Wednesday, August 25, 2010

Before the journey to diagnosis

So, since I have been horribly inactive I thought I would share the full, unadulterated story of what I went through on my journey to diagnosis. Warning - This Post Is Looong! I have to confess, life has been so busy and so crazy lately that I am taking this from an email I communicated to a newly diagnosed contact but it dawned on me that I didn't start my blog until after my January hospital stay so I would post it here...this is my story...

I was delivered the news that I have bicuspid aortic valve disease unexpectedly last June when I was hospitalized for what appeared to be a stroke. While performing all of the tests to see why the left side of my body was not working and the right side of my face was extremely weak (drooping eyelids, slurred speech, drooping mouth) they performed a bunch of scans/CT/MRI/blood tests and... a chest echo. I was discharged from the hospital with a tentative diagnosis of either anxiety due to stress (though I revealed that life was going quite well aside from the fact that I was hospitalized on my 10 year wedding anniversary) or complex migraines (which was funny to me since I have suffered migraines since I was 16 years old and this “stroke” event did not have the vision auras or any head pain…at all that always accompany a migraine).

Two days after my 3 day hospital stay I saw my GP for follow up and found out that they discharged me without even reviewing the echo. To my surprise, out of all the tests run, this was the only one that was abnormal. It showed a Bi-Cuspid Aortic Valve with insufficiency, mitral valve insufficiency, and tricuspid valve insufficiency with evidence of mild pulmonary hypertension. So, off to the cardiologist I went. The cardiologist performed a TEE which confirmed the BAD with
insufficiency but showed only mild mitral and tricuspid insufficiency and no pulmonary hypertension. He said, you are fine and your heart is unrelated to the stroke like event. I had done some research and had many of the symptoms of pulmonary hypertension: fatigue, shortness of breath, and a feeling of pressure on my chest when I did the slightest of activity. In addition to that I had extreme residual weakness of my eyes and my arms/hands and I was determined to get to the bottom of it considering the fact that I have two young children and I am the primary breadwinner while my husband is back in school. I called a friend of mine who is an RN and she said there was a local Pulmonary Hypertension clinic and gave me the number. Two days later I was in the office of the pulmonologist who saved my life, though neither one of us knew it at the time.

My pulmonologist performed a six minute walk test and after 2 minutes my oxygen SATS dropped to 80, they put me on supplemental oxygen for the remainder of the test and they didn’t go above 88. After the test was finished and I was sitting for 5 minutes they shot up to 100%. He took off the oxygen and they stayed at 100% until he had me get up and walk again, then they fell right back down again. So, he said, there is definitely something wrong with you and I promise to get to the bottom of it. I was prescribed oxygen to use anytime I wasn’t sitting in a chair or laying down, but also when sleeping. Then he one by one ordered the million dollar work up. I had a Chest X-Ray, a Chest CT with contrast, a nuclear pulmonary V/Q scan, a whole body V/Q scan, and a right heart cath. All came back normal so thankfully I did not have pulmonary hypertension. Unfortunately we had no answers except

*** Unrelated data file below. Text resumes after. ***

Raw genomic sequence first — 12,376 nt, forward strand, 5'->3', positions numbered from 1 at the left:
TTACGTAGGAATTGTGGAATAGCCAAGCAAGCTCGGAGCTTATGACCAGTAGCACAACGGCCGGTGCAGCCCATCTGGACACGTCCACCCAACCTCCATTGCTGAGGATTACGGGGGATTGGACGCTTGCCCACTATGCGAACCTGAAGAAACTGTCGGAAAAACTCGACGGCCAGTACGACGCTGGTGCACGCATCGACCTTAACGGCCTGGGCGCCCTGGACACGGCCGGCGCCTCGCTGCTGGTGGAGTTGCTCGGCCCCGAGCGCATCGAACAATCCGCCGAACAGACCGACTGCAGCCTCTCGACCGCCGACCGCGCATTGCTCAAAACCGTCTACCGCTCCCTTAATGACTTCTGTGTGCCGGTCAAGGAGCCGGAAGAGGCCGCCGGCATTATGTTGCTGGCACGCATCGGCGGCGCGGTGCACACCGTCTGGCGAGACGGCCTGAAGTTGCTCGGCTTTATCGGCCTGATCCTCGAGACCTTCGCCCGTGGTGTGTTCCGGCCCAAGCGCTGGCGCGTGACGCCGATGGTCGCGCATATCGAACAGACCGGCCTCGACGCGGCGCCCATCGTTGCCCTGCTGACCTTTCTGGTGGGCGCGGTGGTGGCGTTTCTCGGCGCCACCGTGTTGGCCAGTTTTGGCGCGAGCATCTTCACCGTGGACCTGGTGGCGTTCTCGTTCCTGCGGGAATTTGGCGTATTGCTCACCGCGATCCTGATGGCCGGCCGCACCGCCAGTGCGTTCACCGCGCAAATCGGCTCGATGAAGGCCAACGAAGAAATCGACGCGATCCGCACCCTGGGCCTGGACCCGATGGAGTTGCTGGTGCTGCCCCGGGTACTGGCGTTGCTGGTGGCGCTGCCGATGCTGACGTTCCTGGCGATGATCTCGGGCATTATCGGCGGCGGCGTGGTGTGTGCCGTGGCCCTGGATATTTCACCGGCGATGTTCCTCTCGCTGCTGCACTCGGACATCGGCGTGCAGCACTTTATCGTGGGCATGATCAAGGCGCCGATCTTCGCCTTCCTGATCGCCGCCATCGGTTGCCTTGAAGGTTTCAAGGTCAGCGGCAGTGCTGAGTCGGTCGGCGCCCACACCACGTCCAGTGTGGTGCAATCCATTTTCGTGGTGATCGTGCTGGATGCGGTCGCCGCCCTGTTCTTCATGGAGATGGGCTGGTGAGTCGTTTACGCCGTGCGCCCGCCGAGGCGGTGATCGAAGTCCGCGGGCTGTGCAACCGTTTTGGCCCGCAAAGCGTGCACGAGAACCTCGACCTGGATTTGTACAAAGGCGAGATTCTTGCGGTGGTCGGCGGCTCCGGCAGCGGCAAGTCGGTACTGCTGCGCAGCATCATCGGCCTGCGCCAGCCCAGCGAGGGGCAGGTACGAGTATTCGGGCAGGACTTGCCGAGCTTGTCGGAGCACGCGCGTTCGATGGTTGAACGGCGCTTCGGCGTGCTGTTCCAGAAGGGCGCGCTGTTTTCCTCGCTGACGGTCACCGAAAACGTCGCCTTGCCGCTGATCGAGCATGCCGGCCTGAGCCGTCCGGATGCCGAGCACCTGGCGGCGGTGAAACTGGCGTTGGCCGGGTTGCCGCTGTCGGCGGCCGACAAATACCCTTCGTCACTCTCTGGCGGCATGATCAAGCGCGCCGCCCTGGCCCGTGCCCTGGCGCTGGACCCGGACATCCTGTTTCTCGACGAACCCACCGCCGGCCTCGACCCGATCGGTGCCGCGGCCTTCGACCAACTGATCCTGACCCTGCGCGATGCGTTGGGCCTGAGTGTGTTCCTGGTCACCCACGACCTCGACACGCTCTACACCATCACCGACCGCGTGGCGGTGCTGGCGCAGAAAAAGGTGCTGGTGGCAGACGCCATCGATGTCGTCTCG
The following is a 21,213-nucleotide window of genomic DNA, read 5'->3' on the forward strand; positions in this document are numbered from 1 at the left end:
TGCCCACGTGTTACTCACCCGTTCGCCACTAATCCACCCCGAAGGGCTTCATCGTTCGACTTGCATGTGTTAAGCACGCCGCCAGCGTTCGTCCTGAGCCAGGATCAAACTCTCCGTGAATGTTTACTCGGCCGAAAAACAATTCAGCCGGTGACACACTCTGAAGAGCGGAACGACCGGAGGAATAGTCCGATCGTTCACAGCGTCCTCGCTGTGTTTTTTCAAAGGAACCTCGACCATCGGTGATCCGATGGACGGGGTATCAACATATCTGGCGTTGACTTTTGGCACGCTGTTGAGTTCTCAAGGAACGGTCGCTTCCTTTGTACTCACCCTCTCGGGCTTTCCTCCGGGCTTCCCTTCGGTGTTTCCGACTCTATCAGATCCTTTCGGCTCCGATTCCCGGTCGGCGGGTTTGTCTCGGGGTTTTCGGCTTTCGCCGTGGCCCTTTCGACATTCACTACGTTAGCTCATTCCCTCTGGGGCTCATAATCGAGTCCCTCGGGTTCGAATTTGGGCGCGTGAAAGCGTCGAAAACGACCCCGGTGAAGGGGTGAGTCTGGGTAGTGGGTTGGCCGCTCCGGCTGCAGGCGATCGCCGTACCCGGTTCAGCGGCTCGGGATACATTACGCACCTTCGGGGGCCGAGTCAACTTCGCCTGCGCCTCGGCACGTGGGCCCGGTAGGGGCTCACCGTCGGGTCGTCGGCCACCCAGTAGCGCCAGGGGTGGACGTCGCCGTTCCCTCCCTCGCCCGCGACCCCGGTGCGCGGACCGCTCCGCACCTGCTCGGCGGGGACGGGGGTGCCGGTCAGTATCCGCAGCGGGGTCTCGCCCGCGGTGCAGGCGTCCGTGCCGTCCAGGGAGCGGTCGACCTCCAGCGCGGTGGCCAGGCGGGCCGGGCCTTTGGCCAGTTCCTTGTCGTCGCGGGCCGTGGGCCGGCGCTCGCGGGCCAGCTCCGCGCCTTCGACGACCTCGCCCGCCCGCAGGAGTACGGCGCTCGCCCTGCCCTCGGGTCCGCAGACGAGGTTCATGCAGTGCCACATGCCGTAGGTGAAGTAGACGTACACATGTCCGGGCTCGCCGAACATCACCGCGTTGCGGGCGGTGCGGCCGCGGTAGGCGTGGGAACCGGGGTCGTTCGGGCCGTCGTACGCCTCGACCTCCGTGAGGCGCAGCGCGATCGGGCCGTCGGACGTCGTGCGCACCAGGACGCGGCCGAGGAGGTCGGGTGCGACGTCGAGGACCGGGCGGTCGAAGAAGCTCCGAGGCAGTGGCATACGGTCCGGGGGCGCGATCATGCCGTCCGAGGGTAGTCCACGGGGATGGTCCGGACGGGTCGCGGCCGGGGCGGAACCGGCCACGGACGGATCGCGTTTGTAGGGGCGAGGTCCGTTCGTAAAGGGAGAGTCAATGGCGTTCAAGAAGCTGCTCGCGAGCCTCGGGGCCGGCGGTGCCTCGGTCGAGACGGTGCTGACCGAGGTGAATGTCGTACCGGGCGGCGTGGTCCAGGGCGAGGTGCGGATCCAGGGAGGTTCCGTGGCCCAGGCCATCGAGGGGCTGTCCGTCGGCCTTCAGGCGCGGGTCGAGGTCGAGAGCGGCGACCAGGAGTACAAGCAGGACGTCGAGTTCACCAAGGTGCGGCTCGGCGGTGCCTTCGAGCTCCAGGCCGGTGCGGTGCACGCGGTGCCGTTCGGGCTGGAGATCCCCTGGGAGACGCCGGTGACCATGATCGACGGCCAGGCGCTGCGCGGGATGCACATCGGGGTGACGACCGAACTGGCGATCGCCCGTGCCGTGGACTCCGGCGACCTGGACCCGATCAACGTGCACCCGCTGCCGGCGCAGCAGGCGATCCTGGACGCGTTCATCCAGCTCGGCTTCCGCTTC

for the fact that I had an oxygenation problem, weakness, and a Bicuspid Aortic Valve. I also found out that my aortic root had enlarged since a prior CT was performed in 2007, but it certainly wasn't causing these problems. After researching this I found out that people with Bicuspid Aortic Valves are born with connective tissue issues that make them more prone to Aortic Aneurysms, like I needed one more thing to deal with!

In the midst of all these tests I went back to the Neuro who saw me at the hospital, after an EEG he decided it must be complex migraines and wanted to put me on a beta blocker. My old doctor tried that on me and it landed me unconscious in the ER with a blood pressure of 70/50. So, you can imagine my dismay at his recommendation. I said, I am happy to try your theory if you would be willing to run some additional tests first. He was so offended that I would not try the beta blockers and that I challenged his diagnosis that he dropped me as a patient. I walked to my GP’s office in tears (they work in the same building) he told me the guy was a pompous “fill in the blank” and not to worry about him, we would figure this out together. Apparently the neuro I saw went to Harvard and thought he was a big
fish in a little pond and had quite the reputation for upsetting or blowing off patients...just my luck.

The next week I was scheduled for a pulmonary function test which was ordered by my pulmonologist. Note this is the least invasive and least expensive all the tests ordered. At any rate, I was alarmed when my pulmonologist called a few nights later to inform me that the test showed diaphragm weakness due to a neuromuscular disorder. He referred me to a different neurology office and said we may be on the
right path. I went to the appointment and after performing the exam the doctor took a step back and said “I think you have Myasthenia Gravis” this was due to the fatigable generalized weakness and the ptosis from the eye strength test. She called in four residents to show them what it looked like and explained that while there is no cure there is treatment, I said sign me up! However, she wanted to
confirm with the blood test. When the blood test came back negative she was very aloof and said, well I don’t know what it is, maybe vasculits or something. When I asked if I could try a trial dose of Mestinon or Prednisone she said no, there is nothing more I can do for you. I later learned, when gathering my medical files that she suspected anorexia. I went from 150 pounds to 125 pounds and shrinking in two weeks and by the time I saw her (almost 2 months after my hospital stay) I was 115 due to the fact that it was extremely difficult for me to swallow! Note that for a woman who is 5’6” 115 is not considered underweight though the rapid rate at which I was wasting away sure scared the heck out of me. Okay, so that was late August.